THORBERG Arnesson of Giske, son of ARNE & his wife ---.  Snorre names "Thorberg, Fin and Arne" as the sons of Arne[41]

m RAGNHILD Erlingsdatter, daughter of ERLING Skjalgsson & his wife Astrid Trygvesdatter.  Snorre names "Aslak, Skialg, Sigurd, Lodin, Thorer and Ragnhild" as the children of Erling & his wife, specifying that Ragnhild married Thorberg Arnason[42]

Thorberg & his wife had four children: 

1.         EYSTEIN Orre (-killed in battle 25 Sep 1066)Morkinskinna names “Eysteinn orri, son of Thorbergr and grandson of Árni[43]Morkinskinna records that “Eystein Orri” was killed in battle in England with Harald III King of Norway[44]Betrothed ([early 1066]) to MARIA, daughter of HARALD III King of Norway & his wife Ielizaveta Jaroslavna (-25 Sep 1066).  Morkinskinna records that King Harald had promised “his daughter Máría” to “Eystein Orri” when they returned after their invasion of England in 1066[45]

2.         OGMUND Thorbergsson .  His name is confirmed by Snorre naming his son "Skopte Ogmundson, a grandson of Thorberg"[46]m ---.  The name of Ogmund´s wife is not known.  Ogmund & his wife had one child: 

a)         SKOPTI Ogmundsson of Giske (-Rome 1103).  Snorre names "Skopte Ogmundson, a grandson of Thorberg", when recording that he "dwelt at Giske in Sunmore"[47].  Snorre records that Skopte Ogmundson travelled from Norway with his sons Ogmund, Fin and Thord, that Skopte died in Rome, and that his sons also died during the journey[48]m GUDRUN, daughter of THORD Folason & his wife ---.  Snorre names "Gudrun, a daughter of Thord Folason" as the wife of "Skopte Ogmundson"[49].  Skopti & his wife had four children:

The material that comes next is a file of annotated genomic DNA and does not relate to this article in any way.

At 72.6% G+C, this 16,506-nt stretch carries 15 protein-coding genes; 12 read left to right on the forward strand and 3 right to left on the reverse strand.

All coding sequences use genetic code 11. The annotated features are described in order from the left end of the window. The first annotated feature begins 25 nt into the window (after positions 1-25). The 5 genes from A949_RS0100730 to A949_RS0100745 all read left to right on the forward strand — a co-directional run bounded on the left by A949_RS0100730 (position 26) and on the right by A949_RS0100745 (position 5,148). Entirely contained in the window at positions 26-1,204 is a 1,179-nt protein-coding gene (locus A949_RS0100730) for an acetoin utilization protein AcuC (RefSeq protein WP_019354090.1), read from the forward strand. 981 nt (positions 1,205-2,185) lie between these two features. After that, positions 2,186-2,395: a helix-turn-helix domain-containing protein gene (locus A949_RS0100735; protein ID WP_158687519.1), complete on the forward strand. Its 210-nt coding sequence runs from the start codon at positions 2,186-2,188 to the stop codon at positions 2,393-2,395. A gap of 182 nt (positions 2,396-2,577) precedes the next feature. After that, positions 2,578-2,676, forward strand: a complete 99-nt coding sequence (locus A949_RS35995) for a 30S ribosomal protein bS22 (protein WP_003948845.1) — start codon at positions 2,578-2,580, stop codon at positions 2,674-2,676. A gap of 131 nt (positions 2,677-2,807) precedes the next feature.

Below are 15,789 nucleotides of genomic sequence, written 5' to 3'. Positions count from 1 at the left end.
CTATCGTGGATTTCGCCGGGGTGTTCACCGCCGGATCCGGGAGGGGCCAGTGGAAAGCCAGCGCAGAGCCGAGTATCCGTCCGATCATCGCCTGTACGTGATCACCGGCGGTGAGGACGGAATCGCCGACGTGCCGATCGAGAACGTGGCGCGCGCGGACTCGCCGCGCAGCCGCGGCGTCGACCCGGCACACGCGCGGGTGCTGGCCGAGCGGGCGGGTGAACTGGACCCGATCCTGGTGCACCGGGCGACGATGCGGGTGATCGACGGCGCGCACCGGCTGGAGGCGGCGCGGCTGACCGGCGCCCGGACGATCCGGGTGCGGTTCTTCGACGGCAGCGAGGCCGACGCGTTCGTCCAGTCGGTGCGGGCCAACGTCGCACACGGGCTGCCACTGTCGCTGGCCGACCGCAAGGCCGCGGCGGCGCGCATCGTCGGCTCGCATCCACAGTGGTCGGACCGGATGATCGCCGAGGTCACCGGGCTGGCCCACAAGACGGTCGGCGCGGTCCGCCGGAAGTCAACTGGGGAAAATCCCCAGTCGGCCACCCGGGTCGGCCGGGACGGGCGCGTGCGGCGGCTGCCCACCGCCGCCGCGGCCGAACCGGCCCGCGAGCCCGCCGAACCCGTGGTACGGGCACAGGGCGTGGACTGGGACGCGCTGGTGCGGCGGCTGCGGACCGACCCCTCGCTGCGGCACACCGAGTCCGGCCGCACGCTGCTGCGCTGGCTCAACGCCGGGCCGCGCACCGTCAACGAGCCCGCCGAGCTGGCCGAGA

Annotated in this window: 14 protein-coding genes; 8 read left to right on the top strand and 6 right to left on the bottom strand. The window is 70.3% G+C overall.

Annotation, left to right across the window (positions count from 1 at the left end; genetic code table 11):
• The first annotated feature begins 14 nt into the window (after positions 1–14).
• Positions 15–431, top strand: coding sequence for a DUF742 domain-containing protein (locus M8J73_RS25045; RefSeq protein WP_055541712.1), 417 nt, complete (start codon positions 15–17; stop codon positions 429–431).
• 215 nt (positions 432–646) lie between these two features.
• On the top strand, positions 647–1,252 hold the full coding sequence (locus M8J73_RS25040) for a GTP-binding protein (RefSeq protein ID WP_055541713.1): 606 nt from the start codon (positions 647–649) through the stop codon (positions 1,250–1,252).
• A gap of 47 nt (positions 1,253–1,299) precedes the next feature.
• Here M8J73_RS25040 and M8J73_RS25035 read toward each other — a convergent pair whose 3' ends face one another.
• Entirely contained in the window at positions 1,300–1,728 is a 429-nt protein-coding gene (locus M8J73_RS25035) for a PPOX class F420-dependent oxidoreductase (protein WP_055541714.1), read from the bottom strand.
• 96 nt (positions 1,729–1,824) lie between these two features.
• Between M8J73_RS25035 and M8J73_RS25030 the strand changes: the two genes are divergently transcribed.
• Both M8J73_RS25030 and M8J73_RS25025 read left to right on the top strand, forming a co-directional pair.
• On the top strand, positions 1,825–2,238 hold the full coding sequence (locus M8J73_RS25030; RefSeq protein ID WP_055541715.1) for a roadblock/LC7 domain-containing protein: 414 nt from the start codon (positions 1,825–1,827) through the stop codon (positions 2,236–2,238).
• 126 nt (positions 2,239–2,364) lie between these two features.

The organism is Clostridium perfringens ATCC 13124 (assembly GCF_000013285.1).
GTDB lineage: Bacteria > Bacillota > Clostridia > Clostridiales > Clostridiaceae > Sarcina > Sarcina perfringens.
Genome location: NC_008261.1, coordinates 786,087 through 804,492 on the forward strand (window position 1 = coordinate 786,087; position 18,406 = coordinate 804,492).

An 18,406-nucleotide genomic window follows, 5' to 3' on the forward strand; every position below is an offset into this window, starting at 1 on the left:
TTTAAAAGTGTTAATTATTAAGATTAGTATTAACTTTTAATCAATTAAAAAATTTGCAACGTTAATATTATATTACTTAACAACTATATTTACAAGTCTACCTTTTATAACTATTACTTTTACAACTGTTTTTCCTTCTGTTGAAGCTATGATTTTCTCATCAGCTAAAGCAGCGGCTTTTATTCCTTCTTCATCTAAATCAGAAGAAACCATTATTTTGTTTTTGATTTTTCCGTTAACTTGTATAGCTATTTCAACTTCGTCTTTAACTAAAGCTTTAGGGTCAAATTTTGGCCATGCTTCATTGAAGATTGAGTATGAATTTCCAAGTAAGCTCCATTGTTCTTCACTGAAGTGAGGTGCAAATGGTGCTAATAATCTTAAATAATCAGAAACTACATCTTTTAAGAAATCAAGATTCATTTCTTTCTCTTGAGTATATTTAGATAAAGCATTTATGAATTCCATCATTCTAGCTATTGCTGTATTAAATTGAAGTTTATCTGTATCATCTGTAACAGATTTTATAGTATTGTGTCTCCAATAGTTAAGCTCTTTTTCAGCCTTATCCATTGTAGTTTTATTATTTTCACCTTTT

i)          OGMUND (-[1103]).  Snorre names (in order) "Ogmund, Fin, Thord and Thora" as children of "Skopte Ogmundson" & his wife[50].  Snorre records that Skopte Ogmundson travelled from Norway with his sons Ogmund, Fin and Thord, that Skopte died in Rome, and that his sons also died during the journey[51]

ii)         FINN (-[1103]).  Snorre names (in order) "Ogmund, Fin, Thord and Thora" as children of "Skopte Ogmundson" & his wife[52].  Snorre records that Skopte Ogmundson travelled from Norway with his sons Ogmund, Fin and Thord, that Skopte died in Rome, and that his sons also died during the journey[53]

iii)        TORD (-Sicily [1103]).  Snorre names (in order) "Ogmund, Fin, Thord and Thora" as children of "Skopte Ogmundson" & his wife[54].  Snorre records that Skopte Ogmundson travelled from Norway with his sons Ogmund, Fin and Thord, that his sons all died during the journey, Tord dying last in Sicily[55]

iv)       THORA Skoptisdatter.  Snorre names (in order) "Ogmund, Fin, Thord and Thora" as children of "Skopte Ogmundson" & his wife, specifying that Thora married "Asolf Skulason"[56].  In an earlier Saga, Snorre names "Thora, a daughter of Skopte Ogmundson" as the wife of "Asolf of Reine"[57]m ASULF Skulesson of Rein, son of SKULI Tostesson & his wife Gudrun Nefsteinsdatter.